Less Americans than expected filed for unemployment benefits for the first time last week, according to a weekly report from the Labor Department, adding to data showing the strengthening of the U.S. labor market.
For the week ended June 22, the agency said that the number of initial jobless claims decreased by 9,000 to a seasonally adjusted 346,000. The prior week's figure was initially estimated at 354,000. Economists were expecting a decline in claims to 348,000. The number of claims has now been below 350,000 in 8 of the past 12 weeks.
By comparison, in the same week of 2012, the number of jobless claims was 381,000.
No states were estimated and there was nothing unusual in the data, according to the Labor Department.
The four-week moving average, regarded as a better barometer of jobless trends because it eliminates weekly volatility, was lower by 2,750 to 345,750 from a revised average the week before of 348,500. Economists regard figures below 350,000 as the nation undergoing moderate growth in the jobs market.
Continuing claims, or those people already collecting jobless benefits, improved slightly to 2.965 million from 2.966 million the week earlier. Continuing claims are reported at a two-week lag, meaning these figures are for the week ended June 15. The one-month average of continuing claims slipped down by 9,250 to 2.973 million.
The total number of people claiming benefits through all state and federal programs, which is reported at a three-week lag, was 4.557 million, up from 4.534 million the week earlier.
The largest increases in initial claims for the week ending June 15 were in California (+15,341), Pennsylvania (+4,882) and Florida. The largest decreases were in Illinois (-3,401), New York (-2,090) and Georgia (-1,893).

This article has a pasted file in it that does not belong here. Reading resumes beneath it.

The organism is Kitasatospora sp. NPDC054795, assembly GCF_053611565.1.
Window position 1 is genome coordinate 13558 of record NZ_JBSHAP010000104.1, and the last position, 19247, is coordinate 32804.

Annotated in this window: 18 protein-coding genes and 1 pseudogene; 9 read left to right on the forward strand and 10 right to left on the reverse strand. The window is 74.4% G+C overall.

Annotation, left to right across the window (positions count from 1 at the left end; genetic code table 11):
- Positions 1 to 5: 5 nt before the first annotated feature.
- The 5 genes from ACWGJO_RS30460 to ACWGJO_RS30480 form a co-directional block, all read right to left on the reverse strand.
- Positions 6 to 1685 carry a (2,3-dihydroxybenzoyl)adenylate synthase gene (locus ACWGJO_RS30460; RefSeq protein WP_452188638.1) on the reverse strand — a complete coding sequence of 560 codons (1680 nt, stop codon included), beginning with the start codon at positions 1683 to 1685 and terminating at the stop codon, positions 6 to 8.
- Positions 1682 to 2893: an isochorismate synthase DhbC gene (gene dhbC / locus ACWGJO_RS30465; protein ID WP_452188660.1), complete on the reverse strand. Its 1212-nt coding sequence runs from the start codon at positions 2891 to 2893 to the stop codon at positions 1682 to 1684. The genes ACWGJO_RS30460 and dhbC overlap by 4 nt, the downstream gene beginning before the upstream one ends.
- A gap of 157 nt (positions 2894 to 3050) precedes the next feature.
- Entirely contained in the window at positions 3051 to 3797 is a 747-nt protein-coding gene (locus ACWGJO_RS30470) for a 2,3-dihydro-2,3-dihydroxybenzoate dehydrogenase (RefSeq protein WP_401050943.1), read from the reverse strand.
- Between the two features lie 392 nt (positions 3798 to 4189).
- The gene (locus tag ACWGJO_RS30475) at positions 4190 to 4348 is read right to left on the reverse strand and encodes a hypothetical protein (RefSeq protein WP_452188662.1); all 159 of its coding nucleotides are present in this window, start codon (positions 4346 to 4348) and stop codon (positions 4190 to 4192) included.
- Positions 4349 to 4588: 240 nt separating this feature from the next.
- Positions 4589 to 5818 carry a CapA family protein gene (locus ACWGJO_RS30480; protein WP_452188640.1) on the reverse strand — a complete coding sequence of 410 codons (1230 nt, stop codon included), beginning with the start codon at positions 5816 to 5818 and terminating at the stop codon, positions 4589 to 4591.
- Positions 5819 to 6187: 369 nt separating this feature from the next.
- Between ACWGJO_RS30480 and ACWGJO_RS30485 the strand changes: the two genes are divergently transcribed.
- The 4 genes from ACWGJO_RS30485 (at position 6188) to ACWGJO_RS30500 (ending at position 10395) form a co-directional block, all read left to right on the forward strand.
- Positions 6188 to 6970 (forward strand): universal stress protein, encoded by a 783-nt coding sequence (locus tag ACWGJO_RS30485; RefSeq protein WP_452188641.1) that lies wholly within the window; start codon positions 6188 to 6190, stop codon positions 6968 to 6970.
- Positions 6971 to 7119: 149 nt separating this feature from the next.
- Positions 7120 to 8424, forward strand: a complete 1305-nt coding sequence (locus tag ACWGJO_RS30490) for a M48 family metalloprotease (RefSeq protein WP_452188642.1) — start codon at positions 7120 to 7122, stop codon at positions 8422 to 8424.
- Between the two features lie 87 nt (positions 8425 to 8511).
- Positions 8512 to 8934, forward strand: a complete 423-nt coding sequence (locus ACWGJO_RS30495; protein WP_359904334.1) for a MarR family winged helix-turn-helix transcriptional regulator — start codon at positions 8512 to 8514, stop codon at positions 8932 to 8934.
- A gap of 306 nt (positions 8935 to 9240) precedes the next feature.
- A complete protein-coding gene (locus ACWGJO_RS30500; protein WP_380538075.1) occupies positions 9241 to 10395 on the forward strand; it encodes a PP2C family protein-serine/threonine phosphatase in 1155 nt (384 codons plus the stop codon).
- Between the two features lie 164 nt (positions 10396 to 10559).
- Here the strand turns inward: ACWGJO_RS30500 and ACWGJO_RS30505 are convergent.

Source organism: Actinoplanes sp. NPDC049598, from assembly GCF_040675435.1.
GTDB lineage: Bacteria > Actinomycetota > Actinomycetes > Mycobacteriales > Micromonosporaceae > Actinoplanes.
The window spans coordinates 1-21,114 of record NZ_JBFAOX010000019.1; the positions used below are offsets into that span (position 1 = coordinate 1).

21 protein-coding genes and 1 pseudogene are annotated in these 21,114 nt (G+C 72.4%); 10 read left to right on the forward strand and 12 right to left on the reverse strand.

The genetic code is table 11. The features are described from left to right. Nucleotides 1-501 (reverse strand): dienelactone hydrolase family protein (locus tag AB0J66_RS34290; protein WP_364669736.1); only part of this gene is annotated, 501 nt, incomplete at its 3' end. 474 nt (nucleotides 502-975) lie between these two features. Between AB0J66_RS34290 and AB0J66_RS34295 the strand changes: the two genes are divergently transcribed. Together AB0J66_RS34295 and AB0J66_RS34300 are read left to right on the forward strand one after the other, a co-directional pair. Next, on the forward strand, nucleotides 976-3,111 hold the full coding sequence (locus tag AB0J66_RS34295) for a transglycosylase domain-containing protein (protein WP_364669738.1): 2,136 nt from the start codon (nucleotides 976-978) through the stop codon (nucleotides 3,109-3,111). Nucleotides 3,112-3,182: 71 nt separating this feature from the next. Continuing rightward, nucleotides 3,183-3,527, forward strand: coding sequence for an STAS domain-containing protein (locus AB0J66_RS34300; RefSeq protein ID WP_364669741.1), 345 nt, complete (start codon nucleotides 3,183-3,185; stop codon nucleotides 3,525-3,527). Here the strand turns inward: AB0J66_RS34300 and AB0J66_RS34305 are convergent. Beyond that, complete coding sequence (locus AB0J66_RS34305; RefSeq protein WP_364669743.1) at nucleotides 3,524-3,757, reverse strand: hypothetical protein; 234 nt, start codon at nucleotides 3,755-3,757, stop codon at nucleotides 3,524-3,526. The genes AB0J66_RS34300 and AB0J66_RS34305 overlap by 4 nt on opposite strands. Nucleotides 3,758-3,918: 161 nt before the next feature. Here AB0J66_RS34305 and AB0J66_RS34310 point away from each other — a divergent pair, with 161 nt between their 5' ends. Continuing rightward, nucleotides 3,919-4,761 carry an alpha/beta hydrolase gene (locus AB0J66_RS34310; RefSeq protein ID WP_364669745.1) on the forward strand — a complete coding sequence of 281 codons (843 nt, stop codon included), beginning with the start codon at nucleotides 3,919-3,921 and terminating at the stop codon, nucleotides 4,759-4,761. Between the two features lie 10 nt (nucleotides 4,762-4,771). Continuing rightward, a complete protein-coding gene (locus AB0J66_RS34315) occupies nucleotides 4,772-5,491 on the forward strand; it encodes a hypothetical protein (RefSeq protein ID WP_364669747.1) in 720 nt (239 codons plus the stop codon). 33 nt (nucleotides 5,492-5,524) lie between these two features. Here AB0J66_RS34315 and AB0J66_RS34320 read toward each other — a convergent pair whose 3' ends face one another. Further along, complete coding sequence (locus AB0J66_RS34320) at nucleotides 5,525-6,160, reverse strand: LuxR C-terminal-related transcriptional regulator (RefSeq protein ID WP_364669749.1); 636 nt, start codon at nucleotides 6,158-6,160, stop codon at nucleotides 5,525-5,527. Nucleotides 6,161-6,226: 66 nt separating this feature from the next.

We could be in the midst of seeing a return to normalcy in interpreting economic data. In 2013, the markets have often climbed on poor economic data because it would strengthen the idea that the Federal Reserve would continue its monetary easing efforts of low interest rates and massive Treasury and mortgage-backed security purchases each month. However, the reality seems to be setting in that QE3 will not last forever and the Fed could take their foot off the gas pedal as early as this year.
Now, maybe good news and bad news will once again influence that market as such, not as a reaction to how the Federal Reserve may shift economic policy. It's still early in the transition, but with a report from the Commerce Department showing that consumer spending accelerated again in May and this report from the Labor Department, the markets are rallying again on Thursday.
A little over one hour into the trading session, the Dow is up by 148 points, the &P 500 has advanced 15 points and the tech-rich Nasdaq is 31 points higher, putting all three benchmark indexes on pace for strong weekly gains after falling on Monday.
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